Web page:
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AN UNPLEASANT BEDFELLOW.
snake. There is an instinctive feeling that the arch enemy is personified when these wretches glide by you, and the blood chills with horror. I took the dried skin of this fellow to England; it measures twelve feet in its dry state, minus the piece that was broken from his neck, making him the length, before mentioned, of fifteen feet.
I have often been astonished that comparatively so few accidents happen in Ceylon from snakebites; the immense number of these vermin, and the close nature of the country, making it a dangerous risk to the naked feet of the natives. I was once lying upon a sofa in a rest-house at Kandellai, when I saw a snake about four feet long glide in at the open door, and, as though accustomed to a particular spot for his lodging, he at once climbed upon another sofa and coiled himself under the pillow. My brother had only just risen from this sofa, and was sitting at the table watching the movements of his uninvited bedfellow. I soon poked him out with a stick, and cut off his head with a hunting-knife. This snake was of a very poisonous description, and was evidently accustomed to lodge behind the pillow, upon which the unwary sleeper might have received a fatal bite. Upon taking possession of an unfrequented rest
house, the cushions of the sofas and bedsteads should always be examined, as they are great attractions to snakes, scorpions, centipedes, and all manner of reptiles.
CAPABILITIES OF CEYLON.-DEER AT ILLEPECADÉWÉ. SAGACITY OF A PARIAH DOG.-TWO DEER AT ONE SHOT.-DEER STALKING. HAMBANTOTTE COUNTRY.
- KATTREGAM FESTIVAL.
SITRAWELLÉ..—RUINS OF ANCIENT MAHAGAM.-WIHARÉWELLÉ.
-A NIGHT ATTACK UPON ELEPHANTS.-SHOOTING BY MOONLIGHT.-YALLÉ RIVER-ANOTHER ROGUE.-A STROLL BEFORE BREAKFAST. —A CURIOUS SHOT.-A GOOD DAY'S SPORT.
THERE are few countries which present a more lovely appearance than Ceylon. There is a diversity in the scenery which refreshes the eye; and although the evergreen appearance might appear monotonous to some persons, still, were they residents, they would observe that the colour of the foliage is undergoing a constant change by the varying tints of the leaves in the different stages of their growth. These tints are far more lovely than the autumnal shades of England, and their brilliancy is enhanced by the idea that it is the bursting of the young leaf into life, the freshness of youth instead of the sere leaf of a past summer, which, after gilding for a few days the beauty of the woods, drops from the frozen branches and deserts them. Every shade of colour is seen in the
Ceylon forests, as the young leaves are constantly replacing those which have fallen without being missed. The deepest crimson, the brightest yellow, and green of every shade, combine to form a beautiful crest to the forest-covered surface of the island.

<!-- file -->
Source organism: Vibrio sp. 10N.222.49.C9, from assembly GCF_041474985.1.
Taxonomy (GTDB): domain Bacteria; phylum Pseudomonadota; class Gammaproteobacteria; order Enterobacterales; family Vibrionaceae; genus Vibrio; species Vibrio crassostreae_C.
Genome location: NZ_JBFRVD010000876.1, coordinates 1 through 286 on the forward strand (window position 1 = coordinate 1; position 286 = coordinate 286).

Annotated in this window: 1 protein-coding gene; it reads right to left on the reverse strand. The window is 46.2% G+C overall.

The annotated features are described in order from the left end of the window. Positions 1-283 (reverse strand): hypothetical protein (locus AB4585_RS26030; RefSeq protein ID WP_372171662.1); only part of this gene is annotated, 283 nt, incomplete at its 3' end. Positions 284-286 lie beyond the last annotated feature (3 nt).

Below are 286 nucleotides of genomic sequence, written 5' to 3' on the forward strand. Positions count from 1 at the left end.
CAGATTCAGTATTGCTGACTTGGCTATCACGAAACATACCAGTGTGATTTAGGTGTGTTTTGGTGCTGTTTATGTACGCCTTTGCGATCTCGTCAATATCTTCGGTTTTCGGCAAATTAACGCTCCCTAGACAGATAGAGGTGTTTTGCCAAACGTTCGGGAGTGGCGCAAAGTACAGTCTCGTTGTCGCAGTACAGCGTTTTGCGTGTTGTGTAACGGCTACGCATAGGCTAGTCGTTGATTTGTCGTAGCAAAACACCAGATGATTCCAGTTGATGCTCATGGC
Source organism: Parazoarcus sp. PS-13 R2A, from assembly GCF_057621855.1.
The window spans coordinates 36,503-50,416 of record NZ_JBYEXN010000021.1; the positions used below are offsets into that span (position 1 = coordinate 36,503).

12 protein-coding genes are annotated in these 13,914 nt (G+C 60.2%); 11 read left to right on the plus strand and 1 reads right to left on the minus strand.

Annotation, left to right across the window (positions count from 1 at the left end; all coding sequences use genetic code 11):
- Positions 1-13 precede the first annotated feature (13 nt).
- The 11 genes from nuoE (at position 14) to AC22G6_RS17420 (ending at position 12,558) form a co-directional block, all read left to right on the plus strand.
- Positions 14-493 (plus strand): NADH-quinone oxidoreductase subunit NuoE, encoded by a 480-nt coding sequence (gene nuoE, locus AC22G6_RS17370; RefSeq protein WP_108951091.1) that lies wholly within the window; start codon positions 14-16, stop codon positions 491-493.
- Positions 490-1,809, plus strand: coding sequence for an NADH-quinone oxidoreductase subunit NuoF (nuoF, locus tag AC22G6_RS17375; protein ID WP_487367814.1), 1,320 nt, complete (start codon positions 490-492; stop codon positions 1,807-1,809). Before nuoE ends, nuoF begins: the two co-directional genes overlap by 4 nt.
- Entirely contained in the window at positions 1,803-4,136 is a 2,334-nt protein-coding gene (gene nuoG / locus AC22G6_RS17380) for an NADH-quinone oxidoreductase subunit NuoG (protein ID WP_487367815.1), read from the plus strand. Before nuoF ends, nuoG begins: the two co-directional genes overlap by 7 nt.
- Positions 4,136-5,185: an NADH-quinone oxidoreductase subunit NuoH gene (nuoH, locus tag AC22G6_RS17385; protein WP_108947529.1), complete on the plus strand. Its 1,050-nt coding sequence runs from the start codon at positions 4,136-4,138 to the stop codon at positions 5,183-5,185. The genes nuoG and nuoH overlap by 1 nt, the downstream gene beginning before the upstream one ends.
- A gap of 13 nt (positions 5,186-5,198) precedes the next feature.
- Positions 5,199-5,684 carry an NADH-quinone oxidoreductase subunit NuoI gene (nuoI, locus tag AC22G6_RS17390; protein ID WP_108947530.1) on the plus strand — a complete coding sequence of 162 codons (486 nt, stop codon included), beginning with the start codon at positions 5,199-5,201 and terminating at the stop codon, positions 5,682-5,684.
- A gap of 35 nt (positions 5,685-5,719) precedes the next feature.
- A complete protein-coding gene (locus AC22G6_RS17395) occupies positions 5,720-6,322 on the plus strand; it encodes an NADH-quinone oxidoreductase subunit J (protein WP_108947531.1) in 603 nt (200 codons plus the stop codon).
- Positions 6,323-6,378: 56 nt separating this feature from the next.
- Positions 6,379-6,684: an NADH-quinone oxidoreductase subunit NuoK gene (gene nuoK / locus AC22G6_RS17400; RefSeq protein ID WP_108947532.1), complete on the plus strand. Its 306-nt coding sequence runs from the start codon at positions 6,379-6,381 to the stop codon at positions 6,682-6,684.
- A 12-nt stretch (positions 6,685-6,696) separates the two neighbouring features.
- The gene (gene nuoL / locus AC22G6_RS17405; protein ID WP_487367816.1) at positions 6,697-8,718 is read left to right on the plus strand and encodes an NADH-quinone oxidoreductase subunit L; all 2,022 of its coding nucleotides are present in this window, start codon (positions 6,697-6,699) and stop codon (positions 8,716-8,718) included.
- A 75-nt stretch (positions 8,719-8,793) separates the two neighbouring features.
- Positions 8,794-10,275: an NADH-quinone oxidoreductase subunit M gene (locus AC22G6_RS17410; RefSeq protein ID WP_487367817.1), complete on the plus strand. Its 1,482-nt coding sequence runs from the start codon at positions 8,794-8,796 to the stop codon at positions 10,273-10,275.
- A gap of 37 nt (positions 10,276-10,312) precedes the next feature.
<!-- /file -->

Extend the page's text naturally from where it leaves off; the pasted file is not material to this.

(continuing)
There is no doubt, however, that there is too much wood in Ceylon; it prevents the free circulation of air, and promotes dampness, malaria, and consequently fevers and dysentery, the latter disease being the scourge of the colony. The low country is accordingly decidedly unhealthy.
This vast mass of forest and jungle is a great impediment to the enjoyment of travelling. The heat in the narrow paths cut through dense jungles is extreme; and after a journey of seventy or eighty miles through this style of country the eye scans the wild plains and mountains with delight. Some districts, however, are perfectly devoid of trees, and form a succession of undulating downs of short grass. Other parts, again, although devoid of heavy timber, are covered with dense thorny jungles, especially the country adjoining the seacoast, which is generally of a uniform character round the whole island, being interspersed with sandy plains producing a short grass.
CAPABILITIES OF CEYLON.
Much has been said by some authors of the "capabilities" of Ceylon; but, however enticing the description of these capabilities may have been, the proof has been decidedly in opposition to the theory. Few countries exist with such an immense proportion of bad soil. There are no minerals except iron, no limestone except dolomite, no other rocks than quartz and gneiss. The natural pastures are poor; the timber of the forests is the only natural production of any value, with the exception of cinnamon. Sugar estates do not answer; and coffee requires an expensive system of cultivation by frequent manuring. In fact, the soil is wretched; so bad that the natives, by felling the forest and burning the timber upon the ground, can only produce one crop of some poor grain; the land is then exhausted, and upon its consequent desertion it gives birth to an impenetrable mass of low jungle, comprising every thorn that can be conceived. This deserted land, fallen again into the hand of nature, forms the jungle of Ceylon; and as native cultivation has thus continued for some thousand years, the immense tract of country now in this impenetrable state is easily accounted for. The forests vary in appearance; some are perfectly free from underwood, being composed of